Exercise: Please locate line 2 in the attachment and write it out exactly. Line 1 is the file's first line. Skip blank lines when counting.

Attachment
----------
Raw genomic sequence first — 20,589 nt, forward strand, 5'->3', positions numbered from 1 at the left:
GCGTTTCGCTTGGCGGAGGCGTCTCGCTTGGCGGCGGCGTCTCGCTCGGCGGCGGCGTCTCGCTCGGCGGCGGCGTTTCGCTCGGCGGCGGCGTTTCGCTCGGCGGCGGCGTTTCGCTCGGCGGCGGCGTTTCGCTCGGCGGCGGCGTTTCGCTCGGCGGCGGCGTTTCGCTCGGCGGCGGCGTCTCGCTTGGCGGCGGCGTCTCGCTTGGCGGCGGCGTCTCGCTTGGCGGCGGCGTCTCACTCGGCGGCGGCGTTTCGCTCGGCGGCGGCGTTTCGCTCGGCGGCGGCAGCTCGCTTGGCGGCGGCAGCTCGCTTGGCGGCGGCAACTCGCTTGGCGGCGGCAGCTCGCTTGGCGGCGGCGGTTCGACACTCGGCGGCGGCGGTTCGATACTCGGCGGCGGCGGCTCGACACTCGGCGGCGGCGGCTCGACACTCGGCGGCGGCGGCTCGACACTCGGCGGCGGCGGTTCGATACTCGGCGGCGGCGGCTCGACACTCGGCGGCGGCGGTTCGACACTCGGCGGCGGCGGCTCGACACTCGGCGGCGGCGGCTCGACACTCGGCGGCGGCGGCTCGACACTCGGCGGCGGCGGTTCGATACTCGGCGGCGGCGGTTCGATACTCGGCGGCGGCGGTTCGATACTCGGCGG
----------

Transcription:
GCGTTTCGCTTGGCGGAGGCGTCTCGCTTGGCGGCGGCGTCTCGCTCGGCGGCGGCGTCTCGCTCGGCGGCGGCGTTTCGCTCGGCGGCGGCGTTTCGCTCGGCGGCGGCGTTTCGCTCGGCGGCGGCGTTTCGCTCGGCGGCGGCGTTTCGCTCGGCGGCGGCGTTTCGCTCGGCGGCGGCGTCTCGCTTGGCGGCGGCGTCTCGCTTGGCGGCGGCGTCTCGCTTGGCGGCGGCGTCTCACTCGGCGGCGGCGTTTCGCTCGGCGGCGGCGTTTCGCTCGGCGGCGGCAGCTCGCTTGGCGGCGGCAGCTCGCTTGGCGGCGGCAACTCGCTTGGCGGCGGCAGCTCGCTTGGCGGCGGCGGTTCGACACTCGGCGGCGGCGGTTCGATACTCGGCGGCGGCGGCTCGACACTCGGCGGCGGCGGCTCGACACTCGGCGGCGGCGGCTCGACACTCGGCGGCGGCGGTTCGATACTCGGCGGCGGCGGCTCGACACTCGGCGGCGGCGGTTCGACACTCGGCGGCGGCGGCTCGACACTCGGCGGCGGCGGCTCGACACTCGGCGGCGGCGGCTCGACACTCGGCGGCGGCGGTTCGATACTCGGCGGCGGCGGTTCGATACTCGGCGGCGGCGGTTCGATACTCGGCGG